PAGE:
Since India applied a nationwide blockchain in late March, closing schools and other public places, the Bangalore-based Byju-based startup has emerged as one of the quintessential platforms for school students in the second largest internet market of the world.
It took the startup about four and a half years to accumulate 40 million students. After the blockchain, its user base has grown to 65 million, its co-founder and CEO Byju Raveendran told Disrupt 2020 conference Tuesday.
The students say they were attracted to the Byju platform because of the way it taught them subjects. Byju, who is a teacher himself, has found intuitive ways such as using real-life objects such as a pizza to teach complex mathematical problems.
Today, his startup is estimated at nearly $ 11 billion (which makes it the second most valuable startup in India), and has a presence in many international markets. Late last year, Byju announced he had it also became profitable. It’s not every day that we see an Indian startup with one of these three characteristics – much less all three in one.
In a lengthy interview at Disrupt 2020, Raveendran shared Byju’s journey, which began as an offline platform that taught students in classrooms, auditoriums and stadiums; startup plans for further expansion in international markets; their opinions on merger and acquisition opportunities; and how the coronavirus pandemic has affected its activity and the education landscape in general in India, among a number of other things.
“Unfortunately it has taken a pandemic for most stakeholders to test digital learning. Parents are now accepting the online segment more than ever before. This sector is clearly at a turning point,” Raveendran said.
To make online learning more accessible for students, Byju made all his free offers during the pandemic. But the platform’s paying subscribers, now more than $ 4 million, remain on a firm growth path, he said.
The startup plans to generate more than $ 1 billion in revenue this year from India itself and earn profits between $ 150 and $ 180 million, he said.
“I will always say it is a relative success.” What we consider as the target audience, we have less than 4% penetration in that segment, “he said.” More than a third of schoolchildren don’t have a smartphone. There’s still a lot of pace to do. “
Another phenomenon that the pandemic started in India is a certain consolidation in the edtech startup space. Byju himself acquired WhiteHat Jr., an 18-month startup that teaches coding skills to students, for $ 300 million.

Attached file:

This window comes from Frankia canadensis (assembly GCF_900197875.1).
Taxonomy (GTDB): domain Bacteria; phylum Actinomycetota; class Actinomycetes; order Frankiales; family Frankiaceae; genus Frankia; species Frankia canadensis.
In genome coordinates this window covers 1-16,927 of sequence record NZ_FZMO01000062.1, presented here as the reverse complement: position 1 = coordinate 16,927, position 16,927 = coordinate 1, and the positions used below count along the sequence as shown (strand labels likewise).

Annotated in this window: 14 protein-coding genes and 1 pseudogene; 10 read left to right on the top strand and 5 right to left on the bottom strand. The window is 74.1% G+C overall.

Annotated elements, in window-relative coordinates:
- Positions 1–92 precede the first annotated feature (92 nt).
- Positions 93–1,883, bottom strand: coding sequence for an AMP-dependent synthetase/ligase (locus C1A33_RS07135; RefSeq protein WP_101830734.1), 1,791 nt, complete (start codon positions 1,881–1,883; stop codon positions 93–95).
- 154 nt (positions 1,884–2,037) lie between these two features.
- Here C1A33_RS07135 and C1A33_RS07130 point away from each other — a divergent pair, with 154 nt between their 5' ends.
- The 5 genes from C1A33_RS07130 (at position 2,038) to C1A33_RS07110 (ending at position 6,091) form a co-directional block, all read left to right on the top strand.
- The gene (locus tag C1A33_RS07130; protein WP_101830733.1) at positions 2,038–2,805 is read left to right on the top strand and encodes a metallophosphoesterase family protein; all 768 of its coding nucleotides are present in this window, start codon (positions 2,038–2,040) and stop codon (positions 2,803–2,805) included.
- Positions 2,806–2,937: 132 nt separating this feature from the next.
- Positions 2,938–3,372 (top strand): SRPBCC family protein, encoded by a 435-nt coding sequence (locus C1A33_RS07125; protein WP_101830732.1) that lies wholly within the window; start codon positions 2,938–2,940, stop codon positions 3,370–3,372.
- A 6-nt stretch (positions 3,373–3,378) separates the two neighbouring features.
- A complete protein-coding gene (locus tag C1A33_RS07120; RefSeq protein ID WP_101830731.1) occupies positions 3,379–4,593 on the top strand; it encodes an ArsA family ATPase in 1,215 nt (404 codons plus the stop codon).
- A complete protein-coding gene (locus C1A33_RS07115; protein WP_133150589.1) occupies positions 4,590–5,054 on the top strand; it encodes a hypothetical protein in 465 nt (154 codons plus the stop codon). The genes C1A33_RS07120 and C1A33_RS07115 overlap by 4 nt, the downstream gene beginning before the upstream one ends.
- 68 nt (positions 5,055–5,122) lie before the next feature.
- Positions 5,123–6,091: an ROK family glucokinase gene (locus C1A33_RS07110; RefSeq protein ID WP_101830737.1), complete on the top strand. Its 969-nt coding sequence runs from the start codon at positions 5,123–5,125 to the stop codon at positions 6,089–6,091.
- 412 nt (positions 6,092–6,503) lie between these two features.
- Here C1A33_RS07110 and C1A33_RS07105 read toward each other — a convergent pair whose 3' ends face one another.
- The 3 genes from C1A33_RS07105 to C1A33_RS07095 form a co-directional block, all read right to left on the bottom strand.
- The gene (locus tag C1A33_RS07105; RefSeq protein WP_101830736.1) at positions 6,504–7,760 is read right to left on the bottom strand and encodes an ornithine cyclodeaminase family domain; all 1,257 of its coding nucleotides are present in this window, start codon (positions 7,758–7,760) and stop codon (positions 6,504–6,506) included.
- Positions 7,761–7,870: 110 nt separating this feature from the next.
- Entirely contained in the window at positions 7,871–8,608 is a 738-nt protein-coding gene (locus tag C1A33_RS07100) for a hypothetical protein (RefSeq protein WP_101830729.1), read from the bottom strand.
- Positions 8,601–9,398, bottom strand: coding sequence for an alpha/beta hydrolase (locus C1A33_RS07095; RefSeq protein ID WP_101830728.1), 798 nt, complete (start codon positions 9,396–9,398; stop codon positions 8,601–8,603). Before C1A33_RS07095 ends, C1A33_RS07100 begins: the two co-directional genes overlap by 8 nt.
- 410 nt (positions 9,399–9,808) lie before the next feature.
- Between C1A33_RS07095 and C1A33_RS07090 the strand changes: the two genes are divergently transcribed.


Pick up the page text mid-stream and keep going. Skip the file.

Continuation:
TechCrunch said the startup is busy with several more startups including the Indian company Doubtnut, which through its app allows students to take a picture of a math problem and provides a step-by-step solution.
Here’s what Byju had to say about it: “The long-term potential of the sector is at the moment of all time. […] We are looking for companies that can add strong product components both to our existing user base and to new potential customers in new markets, or companies that can give us some sort of distribution in order to get a start to launch in a new market – in particular English language markets “.
“You hear about some other acquisition from us. We are exploring some of them very seriously, “he added. Byju said future acquisitions will again be traded in full numbers, as it” values equity more than others. “
In IPO, fundraise, and international expansion
Byju has not sought to go public for at least two years, the chief executive said. “We have strong business foundations; we have been able to find the right balance between high growth and sustainable growth and we have created a very profitable model in such a short period of time. But we don’t take the public list seriously, ”he added.
And it seems that investors in Byju aren’t even in a hurry. “We don’t need to make a public list to give out to some of the top investors because the business itself will generate enough money. A good number of them have already taken the money they have invested in the last few rounds.” , he said.
Byju’s has raised more than $ 700 million this year. We asked Byju why the startup raised capital. “We have been very efficient in terms of capital as we have used the primary capital we have raised. In the first five years, we used less than $ 350 million in primary capital – which shows how we have effectively scaled the model, ”he said.
“Most of the recent fundraisers are to fund inorganic growth as well as liquidity purchases. We use it to add some strong business models. We never raise money because we need it. It was always to add the right partner. In recent times, we’ve added long-term, patient investors, ”he said. Byju is probably not done with its fundraising effort even though the startup is currently engaging with at least two other investment firms.
To expand into international markets, Byju said he plans to launch a digital learning app aimed at children in several English-speaking markets. He said WhiteHat Jr., will introduce math subject to its offer to serve customers in several markets including Australia, New Zealand.
We also talked about what he thinks of other giant startups in India that are not profitable today, the kind of message he sends to international investors, and whether there is room for a new player in the foreign market. education in India, and much more. You can see the full interview below.